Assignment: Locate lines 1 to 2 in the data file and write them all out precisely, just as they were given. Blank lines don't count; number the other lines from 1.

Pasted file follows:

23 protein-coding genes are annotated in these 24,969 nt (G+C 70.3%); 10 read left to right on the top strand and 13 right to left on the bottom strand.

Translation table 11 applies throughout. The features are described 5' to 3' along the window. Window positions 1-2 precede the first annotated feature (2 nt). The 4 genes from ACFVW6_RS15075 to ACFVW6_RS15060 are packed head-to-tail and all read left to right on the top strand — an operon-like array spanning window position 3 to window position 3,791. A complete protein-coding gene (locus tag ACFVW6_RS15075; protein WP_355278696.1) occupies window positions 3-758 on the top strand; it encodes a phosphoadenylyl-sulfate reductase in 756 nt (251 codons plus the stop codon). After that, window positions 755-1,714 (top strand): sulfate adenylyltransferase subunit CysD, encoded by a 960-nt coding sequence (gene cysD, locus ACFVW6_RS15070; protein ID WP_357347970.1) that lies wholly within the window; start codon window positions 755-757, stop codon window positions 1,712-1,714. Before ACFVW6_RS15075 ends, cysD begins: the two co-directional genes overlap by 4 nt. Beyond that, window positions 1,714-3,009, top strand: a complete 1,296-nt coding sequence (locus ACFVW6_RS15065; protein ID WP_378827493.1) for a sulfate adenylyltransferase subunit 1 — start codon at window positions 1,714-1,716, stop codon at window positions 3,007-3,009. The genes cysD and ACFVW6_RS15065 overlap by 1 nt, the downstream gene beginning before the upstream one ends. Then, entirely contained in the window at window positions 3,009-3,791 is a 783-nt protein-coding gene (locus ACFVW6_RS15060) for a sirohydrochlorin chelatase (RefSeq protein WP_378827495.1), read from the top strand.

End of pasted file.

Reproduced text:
23 protein-coding genes are annotated in these 24,969 nt (G+C 70.3%); 10 read left to right on the top strand and 13 right to left on the bottom strand.

Translation table 11 applies throughout. The features are described 5' to 3' along the window. Window positions 1-2 precede the first annotated feature (2 nt). The 4 genes from ACFVW6_RS15075 to ACFVW6_RS15060 are packed head-to-tail and all read left to right on the top strand — an operon-like array spanning window position 3 to window position 3,791. A complete protein-coding gene (locus tag ACFVW6_RS15075; protein WP_355278696.1) occupies window positions 3-758 on the top strand; it encodes a phosphoadenylyl-sulfate reductase in 756 nt (251 codons plus the stop codon). After that, window positions 755-1,714 (top strand): sulfate adenylyltransferase subunit CysD, encoded by a 960-nt coding sequence (gene cysD, locus ACFVW6_RS15070; protein ID WP_357347970.1) that lies wholly within the window; start codon window positions 755-757, stop codon window positions 1,712-1,714. Before ACFVW6_RS15075 ends, cysD begins: the two co-directional genes overlap by 4 nt. Beyond that, window positions 1,714-3,009, top strand: a complete 1,296-nt coding sequence (locus ACFVW6_RS15065; protein ID WP_378827493.1) for a sulfate adenylyltransferase subunit 1 — start codon at window positions 1,714-1,716, stop codon at window positions 3,007-3,009. The genes cysD and ACFVW6_RS15065 overlap by 1 nt, the downstream gene beginning before the upstream one ends. Then, entirely contained in the window at window positions 3,009-3,791 is a 783-nt protein-coding gene (locus ACFVW6_RS15060) for a sirohydrochlorin chelatase (RefSeq protein WP_378827495.1), read from the top strand.